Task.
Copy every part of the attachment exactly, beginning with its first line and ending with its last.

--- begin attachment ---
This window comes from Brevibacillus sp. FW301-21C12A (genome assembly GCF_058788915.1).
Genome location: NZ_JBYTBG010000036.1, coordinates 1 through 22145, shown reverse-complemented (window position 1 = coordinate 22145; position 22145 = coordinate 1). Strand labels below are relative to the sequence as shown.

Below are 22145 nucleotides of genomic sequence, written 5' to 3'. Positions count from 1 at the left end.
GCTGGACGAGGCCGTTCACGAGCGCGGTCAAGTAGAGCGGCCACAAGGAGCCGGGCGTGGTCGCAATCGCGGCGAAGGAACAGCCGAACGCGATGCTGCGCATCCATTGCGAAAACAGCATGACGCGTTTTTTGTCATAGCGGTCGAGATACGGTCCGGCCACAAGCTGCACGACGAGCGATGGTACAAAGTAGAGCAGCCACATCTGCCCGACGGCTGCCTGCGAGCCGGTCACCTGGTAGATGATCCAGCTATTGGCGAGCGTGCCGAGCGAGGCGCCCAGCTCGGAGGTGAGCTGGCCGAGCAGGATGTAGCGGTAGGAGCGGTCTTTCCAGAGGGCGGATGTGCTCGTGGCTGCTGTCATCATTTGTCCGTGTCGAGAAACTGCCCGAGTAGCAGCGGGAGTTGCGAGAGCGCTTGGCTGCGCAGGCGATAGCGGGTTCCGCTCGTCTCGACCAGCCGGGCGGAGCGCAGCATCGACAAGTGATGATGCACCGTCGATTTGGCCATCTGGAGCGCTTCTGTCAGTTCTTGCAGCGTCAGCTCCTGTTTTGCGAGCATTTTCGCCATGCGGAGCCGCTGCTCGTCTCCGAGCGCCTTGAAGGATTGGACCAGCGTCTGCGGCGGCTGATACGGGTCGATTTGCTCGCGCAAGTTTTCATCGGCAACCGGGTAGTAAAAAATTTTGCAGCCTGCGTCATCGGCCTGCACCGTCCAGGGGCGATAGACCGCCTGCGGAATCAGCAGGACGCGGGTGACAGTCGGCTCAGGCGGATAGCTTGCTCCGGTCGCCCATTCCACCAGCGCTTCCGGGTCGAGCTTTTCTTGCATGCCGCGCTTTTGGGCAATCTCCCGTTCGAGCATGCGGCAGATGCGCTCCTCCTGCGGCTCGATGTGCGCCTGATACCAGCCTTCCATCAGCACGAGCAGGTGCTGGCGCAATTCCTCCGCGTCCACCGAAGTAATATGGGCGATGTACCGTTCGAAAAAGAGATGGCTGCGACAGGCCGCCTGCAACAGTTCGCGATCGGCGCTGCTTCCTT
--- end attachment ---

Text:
This window comes from Brevibacillus sp. FW301-21C12A (genome assembly GCF_058788915.1).
Genome location: NZ_JBYTBG010000036.1, coordinates 1 through 22145, shown reverse-complemented (window position 1 = coordinate 22145; position 22145 = coordinate 1). Strand labels below are relative to the sequence as shown.

Below are 22145 nucleotides of genomic sequence, written 5' to 3'. Positions count from 1 at the left end.
GCTGGACGAGGCCGTTCACGAGCGCGGTCAAGTAGAGCGGCCACAAGGAGCCGGGCGTGGTCGCAATCGCGGCGAAGGAACAGCCGAACGCGATGCTGCGCATCCATTGCGAAAACAGCATGACGCGTTTTTTGTCATAGCGGTCGAGATACGGTCCGGCCACAAGCTGCACGACGAGCGATGGTACAAAGTAGAGCAGCCACATCTGCCCGACGGCTGCCTGCGAGCCGGTCACCTGGTAGATGATCCAGCTATTGGCGAGCGTGCCGAGCGAGGCGCCCAGCTCGGAGGTGAGCTGGCCGAGCAGGATGTAGCGGTAGGAGCGGTCTTTCCAGAGGGCGGATGTGCTCGTGGCTGCTGTCATCATTTGTCCGTGTCGAGAAACTGCCCGAGTAGCAGCGGGAGTTGCGAGAGCGCTTGGCTGCGCAGGCGATAGCGGGTTCCGCTCGTCTCGACCAGCCGGGCGGAGCGCAGCATCGACAAGTGATGATGCACCGTCGATTTGGCCATCTGGAGCGCTTCTGTCAGTTCTTGCAGCGTCAGCTCCTGTTTTGCGAGCATTTTCGCCATGCGGAGCCGCTGCTCGTCTCCGAGCGCCTTGAAGGATTGGACCAGCGTCTGCGGCGGCTGATACGGGTCGATTTGCTCGCGCAAGTTTTCATCGGCAACCGGGTAGTAAAAAATTTTGCAGCCTGCGTCATCGGCCTGCACCGTCCAGGGGCGATAGACCGCCTGCGGAATCAGCAGGACGCGGGTGACAGTCGGCTCAGGCGGATAGCTTGCTCCGGTCGCCCATTCCACCAGCGCTTCCGGGTCGAGCTTTTCTTGCATGCCGCGCTTTTGGGCAATCTCCCGTTCGAGCATGCGGCAGATGCGCTCCTCCTGCGGCTCGATGTGCGCCTGATACCAGCCTTCCATCAGCACGAGCAGGTGCTGGCGCAATTCCTCCGCGTCCACCGAAGTAATATGGGCGATGTACCGTTCGAAAAAGAGATGGCTGCGACAGGCCGCCTGCAACAGTTCGCGATCGGCGCTGCTTCCTT